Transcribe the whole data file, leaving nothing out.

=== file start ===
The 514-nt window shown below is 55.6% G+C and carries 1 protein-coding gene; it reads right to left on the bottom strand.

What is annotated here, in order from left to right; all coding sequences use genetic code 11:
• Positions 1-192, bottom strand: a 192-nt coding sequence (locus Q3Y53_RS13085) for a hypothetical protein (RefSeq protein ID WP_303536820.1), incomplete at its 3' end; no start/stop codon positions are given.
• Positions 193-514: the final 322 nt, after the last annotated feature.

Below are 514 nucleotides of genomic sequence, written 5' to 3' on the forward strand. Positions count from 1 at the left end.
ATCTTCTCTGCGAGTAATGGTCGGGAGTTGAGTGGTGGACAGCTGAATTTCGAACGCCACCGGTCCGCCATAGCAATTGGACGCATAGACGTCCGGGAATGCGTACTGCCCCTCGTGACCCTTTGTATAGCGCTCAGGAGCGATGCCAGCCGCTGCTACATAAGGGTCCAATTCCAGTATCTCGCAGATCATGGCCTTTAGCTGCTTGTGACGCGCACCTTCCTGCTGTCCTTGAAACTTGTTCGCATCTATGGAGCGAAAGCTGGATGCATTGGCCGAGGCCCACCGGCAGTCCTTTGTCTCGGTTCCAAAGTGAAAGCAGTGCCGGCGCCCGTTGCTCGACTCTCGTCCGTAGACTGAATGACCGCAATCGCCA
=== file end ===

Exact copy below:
The 514-nt window shown below is 55.6% G+C and carries 1 protein-coding gene; it reads right to left on the bottom strand.

What is annotated here, in order from left to right; all coding sequences use genetic code 11:
• Positions 1-192, bottom strand: a 192-nt coding sequence (locus Q3Y53_RS13085) for a hypothetical protein (RefSeq protein ID WP_303536820.1), incomplete at its 3' end; no start/stop codon positions are given.
• Positions 193-514: the final 322 nt, after the last annotated feature.

Below are 514 nucleotides of genomic sequence, written 5' to 3' on the forward strand. Positions count from 1 at the left end.
ATCTTCTCTGCGAGTAATGGTCGGGAGTTGAGTGGTGGACAGCTGAATTTCGAACGCCACCGGTCCGCCATAGCAATTGGACGCATAGACGTCCGGGAATGCGTACTGCCCCTCGTGACCCTTTGTATAGCGCTCAGGAGCGATGCCAGCCGCTGCTACATAAGGGTCCAATTCCAGTATCTCGCAGATCATGGCCTTTAGCTGCTTGTGACGCGCACCTTCCTGCTGTCCTTGAAACTTGTTCGCATCTATGGAGCGAAAGCTGGATGCATTGGCCGAGGCCCACCGGCAGTCCTTTGTCTCGGTTCCAAAGTGAAAGCAGTGCCGGCGCCCGTTGCTCGACTCTCGTCCGTAGACTGAATGACCGCAATCGCCA